For the introduction to this article, see the original #hiphopismychrist blog post.
Cox cites seven thoughts inspired by Mendes' song Treat You Better in her SheKnows piece. To be clear that I appreciate Cox’s voice in this conversation, I will address each of her thoughts noted instead of just areas of disagreement or confusion.
"Toxic relationships are common." - Cailyn COx
This is true, though I do not see anything in the song or video to drive that home. There is no lyric or specific video reference for this. Granted, the article’s title (7 thoughts we had while watching Shawn Mendes' powerful new video) doesn’t limit Cox to thoughts of agreement with anything she saw in the video itself.
I do see a conflation in the article of toxic relationships and incompatibility. This is a problem. Cox asserts, “chances are that most of us have found ourselves in a toxic relationship with someone who is just not right for us.” There is a difference between being incompatible with someone and being in a toxic relationship. I admit, I was shocked when my therapist first told me that.
this means: We Learn Relationship Dynamics
K’La’s version of How to Love addresses this core issue - that relationship dynamics are learned. “No one ever taught me how to love” she sings. “They tell you how to hate but they don’t ever say how to love.” Loving and being loved is so basic to those who had healthy relationships modeled for them that many take it for granted. The fact is that those who grew up with or became involved with manipulators for any significant amount of time often struggle for their lack of understanding here. I was not kidding when I said I was shocked.
More than shocked, I became ashamed that I was so out of touch with the world I wanted to live in, the world of healthy relationships. I remember that therapy session quite vividly. It was soon after my doctor had replaced the furniture in her office. I went into my usual heavy-processing mode, alternating between a far-off stare out the 5th floor window and looking deep into my lap. As my sense of shame grew, tears rolled out my eyes under pressure of the overwhelm.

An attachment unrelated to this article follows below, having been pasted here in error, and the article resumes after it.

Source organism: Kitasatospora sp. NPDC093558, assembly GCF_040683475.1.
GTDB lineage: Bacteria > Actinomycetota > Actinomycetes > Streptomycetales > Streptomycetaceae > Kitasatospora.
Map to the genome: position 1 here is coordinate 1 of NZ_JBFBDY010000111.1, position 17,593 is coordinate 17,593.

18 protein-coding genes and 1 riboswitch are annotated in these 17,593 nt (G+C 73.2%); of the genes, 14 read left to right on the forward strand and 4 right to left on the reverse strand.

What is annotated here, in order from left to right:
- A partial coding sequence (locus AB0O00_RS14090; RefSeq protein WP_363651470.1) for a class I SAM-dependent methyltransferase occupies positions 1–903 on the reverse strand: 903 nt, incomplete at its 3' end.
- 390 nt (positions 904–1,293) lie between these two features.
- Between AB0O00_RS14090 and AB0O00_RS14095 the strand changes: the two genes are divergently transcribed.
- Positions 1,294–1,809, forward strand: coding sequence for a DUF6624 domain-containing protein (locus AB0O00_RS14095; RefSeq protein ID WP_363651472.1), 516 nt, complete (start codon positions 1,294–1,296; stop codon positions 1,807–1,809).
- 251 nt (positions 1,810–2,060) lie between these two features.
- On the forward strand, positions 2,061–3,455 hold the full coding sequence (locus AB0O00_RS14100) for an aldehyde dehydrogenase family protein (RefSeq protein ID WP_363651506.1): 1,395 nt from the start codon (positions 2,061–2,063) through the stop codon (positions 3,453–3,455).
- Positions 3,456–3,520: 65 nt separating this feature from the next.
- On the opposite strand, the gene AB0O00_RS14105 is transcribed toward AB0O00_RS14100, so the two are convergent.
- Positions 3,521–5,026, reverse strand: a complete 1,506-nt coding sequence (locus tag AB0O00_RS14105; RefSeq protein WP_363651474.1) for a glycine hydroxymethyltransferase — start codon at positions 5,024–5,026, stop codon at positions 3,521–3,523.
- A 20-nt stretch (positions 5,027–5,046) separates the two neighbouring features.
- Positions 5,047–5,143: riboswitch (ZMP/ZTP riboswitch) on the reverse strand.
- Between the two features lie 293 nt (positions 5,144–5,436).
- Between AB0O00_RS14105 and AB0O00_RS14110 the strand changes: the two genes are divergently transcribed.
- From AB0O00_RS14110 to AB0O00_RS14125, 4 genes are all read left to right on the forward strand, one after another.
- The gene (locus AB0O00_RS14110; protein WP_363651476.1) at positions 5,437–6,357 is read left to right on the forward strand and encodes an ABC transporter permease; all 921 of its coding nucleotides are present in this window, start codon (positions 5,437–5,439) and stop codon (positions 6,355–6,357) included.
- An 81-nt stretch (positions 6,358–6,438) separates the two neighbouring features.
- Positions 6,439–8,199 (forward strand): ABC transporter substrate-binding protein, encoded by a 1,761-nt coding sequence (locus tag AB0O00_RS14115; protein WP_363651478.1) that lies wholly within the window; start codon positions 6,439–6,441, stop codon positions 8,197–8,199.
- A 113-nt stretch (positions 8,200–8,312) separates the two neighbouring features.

“I will never get this right.” The thought crushed my heart, and I feared my future all over again. If I was just learning, nearly seven years after last seeing my ex-husband, that the absence of abuse dynamics does not a healthy long-term relationship make, why I wouldn’t make enough progress to have a healthy long-term relationship until. . . no time in the foreseeable future.
I sat on the heather sofa and thought of the curses Dick and a boyfriend I had afterward had hurled at me. Dick had used two main curses: one, that I would finally feel safe one day and then he “would be at [my] back door,” and two, that “every relationship [I] could have would get to the exact same place.” To him, that same place was anywhere I deserved to be hurt.
As far as the next guy went, a partner I lived with for several years, the curse was a little different. In addition to rescinding all the love he had ever bestowed on me and accusing me of having “wasted” over four years of his life by ending our relationship, he cursed me to go on to fall in love with someone who would hurt me. He said that. He said he hoped I would have my heart broken over and over until I gave up to be alone.
And there I thought we had been in love. I thought it was so sad for both of us that we couldn’t continue together. What's more? I wished for any way to make the breakup less painful, particularly for this man with whom I had shared some happy years. Suddenly he wanted to remove that joy and love from reality and block any future joy and love from ever being real for me. Anyway, back to the topic at hand.
“We all deserve happiness.” - Cailyn Cox
Cox describes the Treat You Better lyrics, "I know I can treat you better than he can/And any girl like you deserves a gentleman," as “incredibly moving.” I take great issue with the savior complex of being a better partner for an abuse victim. In most cases, people leaving abusive situations are best off taking time to focus on themselves and building a comprehensive network of support rather than put energy into building another romantic relationship.
In no case is a new romance the solution to the problem of abuse. To promulgate that idea is to deny the abuse victim any autonomy as an individual, and that sets up unhealthy dynamics within any relationship. Each person must come as their complete self to a friendship, romance, or family relationship, not as someone searching for completion from the relationship at hand.